Communicating Differently After Conflict | #PeopleSkills #Leadership

We often ask whether communicating differently can prevent a conflict. The answer is yes it can. We have many ways to communicate without a fight. Yet, sadly, there are times when people do not hear you until you verbally fight. We have seen this with persistent injustice like racism. We have seen this in the face of tyranny as people fight for democracy and freedom. Often, those with power don’t listen until the oppressed raise their voices.

So it then raises the question, can communicating differently once you have people’s attention make a difference? Or should you keep fighting?

Communicating Differently: Image is Different Colored Rocks

Communicating Differently After Conflict. Image by KSI Photography via Flickr Creative Commons License.

Image by KSI Photography via Flickr Creative Commons License.

Communicating Differently After A Fight

There are examples of soldiers who turned to communicating differently when the fight was over. They turned to more peaceful ways of communicating. They took up ceramics, design, poetry, music, to help change the world. There is former US Marine, Ehren Tool, who after fighting in the Middle East got an MFA from Berkeley in pottery and now makes cups for peace. He has given away over 20,000 cups since 2001. He believes that “peace is the only adequate war memorial.”

It would be ideal if we could all listen before there is conflict. Yet when the ideal is not the reality, sometimes we must raise our voices. Then, when the fight is over, we need to express our key thoughts through other means.

Change is OK!

After we’ve been in a conflict, our mind may still be geared to fight. To change how we communicate after a fight, we have to switch our mindsets.

  • Believe in ourselves even when we’re not fighting. Adrenaline during a fight makes us feel strong. As the adrenaline drains out, we may think we are weak. We aren’t. Inner strength is a strong billboard! We can stop worrying that others will think that our calm communication is a weakness.

  • It’s OK to change. Instead of being surprised that former US Marines would take up peaceful pursuits, let’s ask, “How can this switch change the need to fight in the first place?”

  • Assess each situation to prevent conflicts in the first place. It is far more effective than thinking we have only two choices — fight or fail.

Communicating Differently After Workplace Conflicts

This brings me to reflect on conflicts in the workplace. Of course, we hope to communicate openly and disagree without fighting. Yet the truth is that work teams do conflict sometimes. Once the conflict is over, what then?

  1. Take ownership & apologize for hurting others during the conflict. Teams must rebuild trust and go on together. Ignoring the hurts will not make them go away. In fact, the hurts will show up daily if you don’t apologize.

  2. Hear each other out now with open ears. There may be unresolved issues. So take time now to listen without fighting.

  3. Assess what created the conflict. How did it get to the fighting level?

  4. What lessons did you all learn about communicating differently in the future? These lessons are golden! Try to give each lesson a key word to trigger better communication in the future.

  5. How will you celebrate the lessons learned and become a better team now? When I do team interventions, I am impressed with the creative ideas that teammates have.

A Final Thought

Life and work are better without conflict. Yet when conflict seems necessary, let us always find the path to peace as soon as possible. AND let us always learn from conflict how to communicate and disagree without conflict next time.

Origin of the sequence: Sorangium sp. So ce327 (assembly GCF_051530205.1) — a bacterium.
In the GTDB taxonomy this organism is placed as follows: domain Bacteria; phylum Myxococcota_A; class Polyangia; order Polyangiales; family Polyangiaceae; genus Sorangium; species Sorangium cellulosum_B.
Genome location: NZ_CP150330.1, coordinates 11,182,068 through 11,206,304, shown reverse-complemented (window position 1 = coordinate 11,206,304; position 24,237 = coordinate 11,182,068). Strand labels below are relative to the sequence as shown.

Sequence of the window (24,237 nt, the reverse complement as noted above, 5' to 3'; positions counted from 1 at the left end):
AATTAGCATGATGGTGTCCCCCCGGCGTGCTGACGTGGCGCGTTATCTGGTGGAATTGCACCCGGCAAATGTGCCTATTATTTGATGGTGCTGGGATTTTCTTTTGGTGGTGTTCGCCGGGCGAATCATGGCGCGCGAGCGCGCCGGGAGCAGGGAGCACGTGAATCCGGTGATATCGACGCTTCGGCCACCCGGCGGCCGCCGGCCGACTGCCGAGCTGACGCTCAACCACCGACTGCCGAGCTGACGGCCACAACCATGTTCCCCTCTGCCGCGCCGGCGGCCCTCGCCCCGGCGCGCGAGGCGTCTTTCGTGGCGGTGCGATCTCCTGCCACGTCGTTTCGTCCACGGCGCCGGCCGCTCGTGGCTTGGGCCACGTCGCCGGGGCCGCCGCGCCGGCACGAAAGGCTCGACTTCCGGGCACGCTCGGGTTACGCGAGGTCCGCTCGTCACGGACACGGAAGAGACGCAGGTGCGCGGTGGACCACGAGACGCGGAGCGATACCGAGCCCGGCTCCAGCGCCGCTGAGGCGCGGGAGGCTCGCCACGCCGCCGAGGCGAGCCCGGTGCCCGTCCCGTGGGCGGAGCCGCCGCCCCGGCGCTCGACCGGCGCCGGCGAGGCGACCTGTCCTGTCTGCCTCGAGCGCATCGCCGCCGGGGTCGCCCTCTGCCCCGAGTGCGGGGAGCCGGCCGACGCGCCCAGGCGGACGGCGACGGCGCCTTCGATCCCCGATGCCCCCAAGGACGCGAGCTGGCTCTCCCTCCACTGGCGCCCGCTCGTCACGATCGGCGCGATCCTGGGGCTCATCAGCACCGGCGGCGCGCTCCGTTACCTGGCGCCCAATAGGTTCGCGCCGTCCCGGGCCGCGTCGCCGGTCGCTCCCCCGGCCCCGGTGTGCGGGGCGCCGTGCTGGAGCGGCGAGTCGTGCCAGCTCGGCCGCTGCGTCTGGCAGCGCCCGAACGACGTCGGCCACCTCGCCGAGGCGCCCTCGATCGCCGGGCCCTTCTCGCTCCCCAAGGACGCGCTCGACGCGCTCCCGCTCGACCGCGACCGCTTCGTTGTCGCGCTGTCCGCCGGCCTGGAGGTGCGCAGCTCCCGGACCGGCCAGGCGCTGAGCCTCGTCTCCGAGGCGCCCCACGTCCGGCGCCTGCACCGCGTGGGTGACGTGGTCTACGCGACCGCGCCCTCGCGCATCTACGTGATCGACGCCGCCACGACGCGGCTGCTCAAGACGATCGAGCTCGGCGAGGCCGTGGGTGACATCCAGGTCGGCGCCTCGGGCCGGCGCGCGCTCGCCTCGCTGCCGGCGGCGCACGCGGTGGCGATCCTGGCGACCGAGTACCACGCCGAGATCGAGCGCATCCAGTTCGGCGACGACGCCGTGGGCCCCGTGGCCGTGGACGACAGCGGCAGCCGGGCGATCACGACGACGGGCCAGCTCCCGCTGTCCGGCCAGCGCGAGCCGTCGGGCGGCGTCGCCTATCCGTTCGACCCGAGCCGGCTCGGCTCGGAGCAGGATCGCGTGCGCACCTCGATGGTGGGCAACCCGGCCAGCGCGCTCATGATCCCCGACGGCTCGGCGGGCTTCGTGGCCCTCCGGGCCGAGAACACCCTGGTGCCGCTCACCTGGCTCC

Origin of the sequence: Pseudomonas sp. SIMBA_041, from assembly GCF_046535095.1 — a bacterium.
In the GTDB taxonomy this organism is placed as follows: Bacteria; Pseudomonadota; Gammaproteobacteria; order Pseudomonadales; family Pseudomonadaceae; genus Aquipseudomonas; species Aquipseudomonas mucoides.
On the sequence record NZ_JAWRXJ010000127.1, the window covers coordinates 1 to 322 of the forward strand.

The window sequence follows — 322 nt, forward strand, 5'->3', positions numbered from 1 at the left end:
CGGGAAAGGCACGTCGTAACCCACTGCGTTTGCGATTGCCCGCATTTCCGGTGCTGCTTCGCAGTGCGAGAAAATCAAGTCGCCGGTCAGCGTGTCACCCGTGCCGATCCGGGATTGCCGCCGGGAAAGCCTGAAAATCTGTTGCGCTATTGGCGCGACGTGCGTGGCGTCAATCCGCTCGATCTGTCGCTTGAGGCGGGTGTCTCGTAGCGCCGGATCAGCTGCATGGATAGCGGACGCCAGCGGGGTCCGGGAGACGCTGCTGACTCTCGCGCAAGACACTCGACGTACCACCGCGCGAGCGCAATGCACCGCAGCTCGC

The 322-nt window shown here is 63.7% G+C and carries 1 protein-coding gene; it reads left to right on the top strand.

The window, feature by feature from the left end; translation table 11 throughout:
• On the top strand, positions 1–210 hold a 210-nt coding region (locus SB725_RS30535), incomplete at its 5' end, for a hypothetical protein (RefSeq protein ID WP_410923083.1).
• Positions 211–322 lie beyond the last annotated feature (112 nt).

Your Thoughts: Why is it that some people only listen once we fight?

From my professional experience to your success,
Kate Nasser, The People Skills Coach™

Related Posts:
Key Responsibilities If We Want Conflict-Free Conversations
Workplace Conflict Resolution: Key to Resolving Your Anger
Leadership Listening Tips for Resolving Conflict

©2020 Kate Nasser, CAS, Inc. Somerville, NJ. I appreciate your sharing the link to this post on your social streams. However, if you want to re-post or republish the content of this post, please email for permission and guidelines. Thank you for respecting intellectual capital.

Kate Nasser, The People Skills Coach™, delivers coaching, consulting, training, and keynotes on leading change, employee engagement, teamwork, and delivering the ultimate customer service. She turns interaction obstacles into interpersonal success. See this site for workshop outlines, keynote footage, and customer results.

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2 Responses to “Communicating Differently After Conflict | #PeopleSkills #Leadership”

  1. Great article. I think workplace conflict is inevitable and more common as we have larger groups and different personalities. With great diversity comes the potential for great conflict, and it is important that we do not all think the same. Nothing can get done in an echo chamber.
    This article serves as an important reminder that these steps are necessary, even when you do not feel like the conflict has caused any damage. We do not know how the other party feels and long-lasting strain on relationships can begin with even a small conflict.

    • Kate Nasser says:

      Hi Justin,
      Love your last sentence about now knowing how other’s feel or what they’ve been through. It is so important to listen and learn and that can help us prevent small disagreements from growing into conflict. We can always disagree yet that doesn’t mean it has to turn into painful scar-building conflict. And yes, when conflict does happen, let’s make sure we resolve it and communicate differently afterward.

      Thank you so much for your comments and expanding this discussion.

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